I am not saying this to brag on myself.  Anyone could do this.  I am saying this to point out something marvelous about Texas tasting rooms: they are educational venues, opening visitors to world wines.  As the pioneering minds of the Texas wine industry are broadening their plantings past the big California three (Merlot, Cabernet and Chardonnay) and honing in on what this climate and soil can best support, we are being exposed to a vast array of varieties somewhat novel to the American palate, and pronunciation: Tempranillo (think Spanish- does not rhyme with armadillo), Mourvedre, Tinta Cao, Carignane, Cinsault, Vermentino, Albariño, Aliagnico, Dolcetto, etc.  They are beginning to increase in popularity and notoriety because they grow well here and show beautifully from our soil.   And because of this happy trend, Texas tasting rooms are putting them into people’s mouths, both to drink and to say.  This, I believe, is educating our visitors to a much wider world of taste and understanding, tapping Texas wine tourists into a global market, in a way I don’t think even most of California can do.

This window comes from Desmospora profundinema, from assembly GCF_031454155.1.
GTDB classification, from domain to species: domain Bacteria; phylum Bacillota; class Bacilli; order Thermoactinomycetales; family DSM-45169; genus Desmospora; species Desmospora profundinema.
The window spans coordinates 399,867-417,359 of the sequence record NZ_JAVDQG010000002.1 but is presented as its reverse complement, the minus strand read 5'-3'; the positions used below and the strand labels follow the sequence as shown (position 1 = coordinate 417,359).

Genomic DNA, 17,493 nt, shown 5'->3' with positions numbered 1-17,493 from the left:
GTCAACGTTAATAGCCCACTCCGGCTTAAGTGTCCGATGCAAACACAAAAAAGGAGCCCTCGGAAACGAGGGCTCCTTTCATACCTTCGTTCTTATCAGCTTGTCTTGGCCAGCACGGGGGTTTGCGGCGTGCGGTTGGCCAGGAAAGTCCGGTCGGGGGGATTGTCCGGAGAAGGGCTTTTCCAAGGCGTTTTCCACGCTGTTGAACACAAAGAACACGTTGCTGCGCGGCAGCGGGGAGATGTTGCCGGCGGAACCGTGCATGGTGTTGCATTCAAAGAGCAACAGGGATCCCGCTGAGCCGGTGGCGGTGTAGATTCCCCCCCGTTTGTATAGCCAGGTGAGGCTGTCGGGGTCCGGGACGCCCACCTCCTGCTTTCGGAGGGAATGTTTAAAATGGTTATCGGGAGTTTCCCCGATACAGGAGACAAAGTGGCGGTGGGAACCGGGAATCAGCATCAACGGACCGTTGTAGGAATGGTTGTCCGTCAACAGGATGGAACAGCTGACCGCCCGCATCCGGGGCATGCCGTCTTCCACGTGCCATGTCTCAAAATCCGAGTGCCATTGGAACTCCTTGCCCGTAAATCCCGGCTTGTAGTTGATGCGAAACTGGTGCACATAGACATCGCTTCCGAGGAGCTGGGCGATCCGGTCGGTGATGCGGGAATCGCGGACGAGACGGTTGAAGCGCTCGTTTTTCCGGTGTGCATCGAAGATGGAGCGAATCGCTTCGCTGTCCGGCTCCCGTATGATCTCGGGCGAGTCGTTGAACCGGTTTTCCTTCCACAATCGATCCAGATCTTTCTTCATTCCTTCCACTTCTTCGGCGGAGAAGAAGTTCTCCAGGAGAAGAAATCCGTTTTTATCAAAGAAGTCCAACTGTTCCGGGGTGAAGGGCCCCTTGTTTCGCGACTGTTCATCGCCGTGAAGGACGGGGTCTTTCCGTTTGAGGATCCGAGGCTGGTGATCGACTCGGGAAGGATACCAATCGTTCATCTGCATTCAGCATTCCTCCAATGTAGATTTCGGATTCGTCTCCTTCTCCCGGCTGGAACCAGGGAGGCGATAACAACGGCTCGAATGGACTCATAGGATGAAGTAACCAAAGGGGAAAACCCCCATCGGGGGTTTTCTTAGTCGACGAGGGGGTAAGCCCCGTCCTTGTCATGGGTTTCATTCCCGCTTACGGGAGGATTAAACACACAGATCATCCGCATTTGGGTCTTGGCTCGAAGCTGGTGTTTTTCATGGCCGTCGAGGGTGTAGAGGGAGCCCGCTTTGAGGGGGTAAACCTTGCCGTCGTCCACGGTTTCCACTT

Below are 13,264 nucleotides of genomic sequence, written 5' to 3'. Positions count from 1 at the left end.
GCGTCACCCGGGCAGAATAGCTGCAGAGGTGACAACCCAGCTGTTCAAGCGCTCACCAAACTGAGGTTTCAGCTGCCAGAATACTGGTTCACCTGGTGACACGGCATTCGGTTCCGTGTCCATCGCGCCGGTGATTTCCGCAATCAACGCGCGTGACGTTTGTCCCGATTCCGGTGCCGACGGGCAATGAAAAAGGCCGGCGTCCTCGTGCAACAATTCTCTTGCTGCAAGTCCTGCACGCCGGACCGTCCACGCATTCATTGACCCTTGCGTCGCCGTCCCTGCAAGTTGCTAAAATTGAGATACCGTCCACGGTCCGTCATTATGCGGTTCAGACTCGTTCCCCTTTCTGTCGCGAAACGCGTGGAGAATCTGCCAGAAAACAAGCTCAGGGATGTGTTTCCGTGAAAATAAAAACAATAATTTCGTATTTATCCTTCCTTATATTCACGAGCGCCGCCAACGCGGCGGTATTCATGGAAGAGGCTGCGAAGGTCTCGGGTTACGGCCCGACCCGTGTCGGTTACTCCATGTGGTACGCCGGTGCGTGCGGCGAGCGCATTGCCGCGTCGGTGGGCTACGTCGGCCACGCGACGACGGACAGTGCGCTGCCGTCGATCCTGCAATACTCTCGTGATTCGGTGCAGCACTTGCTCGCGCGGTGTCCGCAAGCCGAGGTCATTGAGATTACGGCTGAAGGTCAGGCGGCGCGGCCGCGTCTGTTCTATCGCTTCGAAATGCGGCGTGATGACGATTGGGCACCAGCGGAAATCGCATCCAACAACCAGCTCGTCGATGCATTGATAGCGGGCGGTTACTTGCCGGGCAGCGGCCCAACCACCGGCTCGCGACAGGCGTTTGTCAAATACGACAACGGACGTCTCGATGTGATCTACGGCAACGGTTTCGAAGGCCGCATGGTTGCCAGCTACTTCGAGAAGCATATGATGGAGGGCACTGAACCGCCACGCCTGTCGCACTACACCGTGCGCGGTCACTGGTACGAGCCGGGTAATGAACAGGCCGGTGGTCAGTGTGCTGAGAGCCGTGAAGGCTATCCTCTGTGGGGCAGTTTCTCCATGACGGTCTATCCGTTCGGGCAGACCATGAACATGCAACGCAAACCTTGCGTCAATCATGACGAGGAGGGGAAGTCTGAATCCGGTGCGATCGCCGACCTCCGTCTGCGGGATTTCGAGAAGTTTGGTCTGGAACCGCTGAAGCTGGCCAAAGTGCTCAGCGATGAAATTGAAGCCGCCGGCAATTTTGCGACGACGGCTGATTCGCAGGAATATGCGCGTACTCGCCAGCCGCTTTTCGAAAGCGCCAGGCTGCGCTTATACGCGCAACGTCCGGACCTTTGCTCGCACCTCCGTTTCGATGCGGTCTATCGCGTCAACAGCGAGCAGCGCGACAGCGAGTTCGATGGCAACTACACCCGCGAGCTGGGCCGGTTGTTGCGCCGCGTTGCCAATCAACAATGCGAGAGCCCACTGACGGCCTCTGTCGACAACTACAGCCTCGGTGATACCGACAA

At the end of my lovely visit with this Gigondas winery, I explained that I was from Texas and interested in wine there, too.  The steward said he had actually met several Texans who visited his tasting room, and that they knew quite a bit about the Gigondas varieties.  Perhaps they studied on their own, but I like to think they had exposure to local renditions as well, and took that knowledge abroad to explore the grapes further.

So my challenge to you, good drinker, is to visit a local winery or two and go for the grape variety you’ve never heard of, then ask your wine stewardess a little about its background.  It’ll take you on a journey around the world through your taste buds.  I think you’ll be delighted at how much there is to learn here at home.

Margaret Shugart